First, I will mostly skim over the subjective aspects of the impending MOAC debate e.g. sentiment and media propaganda, since I have been pounding away on those recently. I showed that options volatility is at the same level of complacency as the all time high in 2007. And just today, ZeroHedge indicated that equity allocations are at the same level as 2008, right before that crash. I showed that Walmart was the leading stock prior to the Lehman collapse as it is now, and that the Dow Transports have been diverging from the Industrials for months indicating weakness in the real economy. But of course, my main assertion is that the markets, media and public are literally stoned into complacency by monetary stimulus. Granted my proof of sentiment is clearly anecdotal and based on data mining of Idiocratic TV listings such as: "I Didn't Know I was Pregnant", "Honey Boo Boo", "Long Island Medium", "Hoarders", "16 and Pregnant", "Hillbilly Handfishin'", "U.S. Presidential Election 2012" etc. etc.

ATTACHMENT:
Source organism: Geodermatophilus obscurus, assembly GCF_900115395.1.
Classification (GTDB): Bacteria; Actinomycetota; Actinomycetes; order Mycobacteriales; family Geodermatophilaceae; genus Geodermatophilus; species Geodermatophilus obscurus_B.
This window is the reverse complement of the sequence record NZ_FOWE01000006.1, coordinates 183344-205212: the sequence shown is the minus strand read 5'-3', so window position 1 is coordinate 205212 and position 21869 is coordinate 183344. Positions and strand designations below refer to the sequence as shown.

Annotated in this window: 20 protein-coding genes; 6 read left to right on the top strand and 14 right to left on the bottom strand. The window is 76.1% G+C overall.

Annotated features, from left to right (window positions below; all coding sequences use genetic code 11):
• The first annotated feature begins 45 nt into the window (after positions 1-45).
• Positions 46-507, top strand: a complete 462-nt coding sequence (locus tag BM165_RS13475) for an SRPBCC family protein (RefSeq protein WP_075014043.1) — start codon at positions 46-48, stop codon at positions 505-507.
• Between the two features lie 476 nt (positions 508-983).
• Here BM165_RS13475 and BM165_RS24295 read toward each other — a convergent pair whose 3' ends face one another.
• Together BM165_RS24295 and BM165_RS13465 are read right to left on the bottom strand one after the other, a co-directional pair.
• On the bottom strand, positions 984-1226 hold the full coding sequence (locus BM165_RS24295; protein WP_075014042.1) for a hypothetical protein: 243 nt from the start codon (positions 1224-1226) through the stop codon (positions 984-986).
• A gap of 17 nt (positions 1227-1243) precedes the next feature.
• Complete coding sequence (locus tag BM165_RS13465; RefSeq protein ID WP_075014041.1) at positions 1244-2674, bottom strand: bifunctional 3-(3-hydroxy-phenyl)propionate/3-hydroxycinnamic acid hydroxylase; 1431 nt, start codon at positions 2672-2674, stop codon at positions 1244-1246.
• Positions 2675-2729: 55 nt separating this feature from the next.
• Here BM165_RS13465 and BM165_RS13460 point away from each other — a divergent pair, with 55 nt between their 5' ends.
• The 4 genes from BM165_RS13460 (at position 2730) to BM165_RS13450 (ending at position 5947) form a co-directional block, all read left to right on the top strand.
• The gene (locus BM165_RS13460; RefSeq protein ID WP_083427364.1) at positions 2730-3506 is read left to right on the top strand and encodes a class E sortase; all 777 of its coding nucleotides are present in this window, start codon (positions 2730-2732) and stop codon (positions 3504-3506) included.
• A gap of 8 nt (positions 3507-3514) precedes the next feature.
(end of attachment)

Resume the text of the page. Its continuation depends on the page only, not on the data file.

1) Attempting to use monetary policy as a long-term support for the economy. Their implicit assumption is that manipulating the money supply is a proxy for sustainable innovation and production. Clearly by the amount of ongoing and ever increasing liquidity applied over past decades, that's a false assumption. Using economists' favourite analogy of a small island - if 10 people with different skills sets were on an island and the money supply was increased, all that would happen is that the price of everything would go up (the monetary unit would decrease in value), but production would stay the same. Take a slightly more nuanced example where instead of giving everyone more money, there is a bank willing to lend and the amount available to lend suddenly doubled. In that case, in line with the situation we face now, unless someone had a need to borrow to invest in their business, nothing would happen, even prices would likely stay the same. That's the liquidity trap scenario we find ourselves in now.
Other than the above, monetary policy works great.